Blurt: The Seven Days Staff Blog: Mike Daisey Returns to the Stage in Burlington:
One defense Daisey has offered is that his work comes across differently in the context of journalism. This turned out to be true. The excerpt of "Agony and Ecstasy" featured on "This American Life" was a small part of Daisey's monologue. If you listen to his story about visiting China, it does sound like "journalism." But in the 90-minute-plus theatrical monologue, it's a slice of a larger work with multiple storylines — some more journalistic than others — that intertwine throughout the show.
Exaggeration happens in other parts of the piece, too — unless American business execs really do talk like Chewbacca and tech journalists really do derive sexual pleasure from Apple keynotes. (Maybe those aren't too farfetched.) But these moments of exaggeration and embellishment happen in the context of comedy, where they're excusable and perhaps necessary. But not when you're tugging your audience's heartstrings.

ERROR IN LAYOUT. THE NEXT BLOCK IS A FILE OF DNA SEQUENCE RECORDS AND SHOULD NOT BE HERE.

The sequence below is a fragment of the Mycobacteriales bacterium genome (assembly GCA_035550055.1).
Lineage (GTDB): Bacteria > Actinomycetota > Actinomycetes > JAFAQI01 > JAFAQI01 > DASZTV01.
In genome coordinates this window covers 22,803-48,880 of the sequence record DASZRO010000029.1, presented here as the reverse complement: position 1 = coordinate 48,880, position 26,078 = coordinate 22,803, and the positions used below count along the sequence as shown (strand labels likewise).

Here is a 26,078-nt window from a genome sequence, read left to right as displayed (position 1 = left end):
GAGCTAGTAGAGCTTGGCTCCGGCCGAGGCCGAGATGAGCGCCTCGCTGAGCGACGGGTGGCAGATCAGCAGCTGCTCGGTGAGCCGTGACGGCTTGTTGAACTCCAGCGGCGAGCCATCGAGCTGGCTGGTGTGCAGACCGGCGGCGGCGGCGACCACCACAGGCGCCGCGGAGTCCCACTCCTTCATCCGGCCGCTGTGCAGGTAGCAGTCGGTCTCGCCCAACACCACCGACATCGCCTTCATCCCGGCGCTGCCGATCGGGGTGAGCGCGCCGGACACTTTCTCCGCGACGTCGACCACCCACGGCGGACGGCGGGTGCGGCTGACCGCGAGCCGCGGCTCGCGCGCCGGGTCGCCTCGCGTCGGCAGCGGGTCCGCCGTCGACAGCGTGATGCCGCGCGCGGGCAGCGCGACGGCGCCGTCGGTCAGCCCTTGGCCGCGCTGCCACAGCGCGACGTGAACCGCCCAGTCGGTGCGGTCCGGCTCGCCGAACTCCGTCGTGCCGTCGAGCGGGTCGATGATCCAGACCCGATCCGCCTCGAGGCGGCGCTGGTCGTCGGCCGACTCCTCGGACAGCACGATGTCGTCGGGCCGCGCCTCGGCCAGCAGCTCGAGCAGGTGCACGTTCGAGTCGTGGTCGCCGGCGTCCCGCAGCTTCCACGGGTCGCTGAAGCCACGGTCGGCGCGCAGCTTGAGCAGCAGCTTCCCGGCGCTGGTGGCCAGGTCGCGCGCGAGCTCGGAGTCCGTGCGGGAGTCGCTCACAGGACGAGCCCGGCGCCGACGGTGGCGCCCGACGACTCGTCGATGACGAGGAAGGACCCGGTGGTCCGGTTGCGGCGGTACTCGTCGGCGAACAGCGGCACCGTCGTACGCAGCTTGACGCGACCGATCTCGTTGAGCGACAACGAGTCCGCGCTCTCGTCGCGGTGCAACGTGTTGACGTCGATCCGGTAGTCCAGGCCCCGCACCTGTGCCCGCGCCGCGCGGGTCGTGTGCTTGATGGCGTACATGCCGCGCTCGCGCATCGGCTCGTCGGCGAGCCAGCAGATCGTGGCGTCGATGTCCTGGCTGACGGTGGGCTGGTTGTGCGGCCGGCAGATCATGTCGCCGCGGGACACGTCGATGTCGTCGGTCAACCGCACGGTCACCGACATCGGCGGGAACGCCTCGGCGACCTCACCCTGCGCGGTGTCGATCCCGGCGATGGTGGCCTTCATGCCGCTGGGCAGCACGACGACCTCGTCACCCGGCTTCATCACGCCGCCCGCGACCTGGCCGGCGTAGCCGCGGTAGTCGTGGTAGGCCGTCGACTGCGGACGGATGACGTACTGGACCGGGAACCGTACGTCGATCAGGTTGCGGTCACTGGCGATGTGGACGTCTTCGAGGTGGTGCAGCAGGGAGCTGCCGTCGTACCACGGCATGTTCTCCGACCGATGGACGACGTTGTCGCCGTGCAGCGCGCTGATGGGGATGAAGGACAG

Those other parts of the show also endear Daisey to the audience — at least to those of us who attend as geeks and not necessarily as theater lovers. Who hasn't freaked over an Apple event that effectively relegates one of our devices to the annals of history? Or rushed out to buy a new-and-improved thing even when we're not quite sure what the improvement is? Daisey's work has been praised for exposing the conditions in overseas factories, but this part of the show seems equally important. The cycle of upgrades, trade-ins and new releases is our reality — and it's hard to see past it when you're in it. The tech blogs don't address it, not when there's a mockup of a new iPhone to speculate over.
Daisey's monologue is art, and memoir. It may not be journalism, yet it exposes truths in its own way.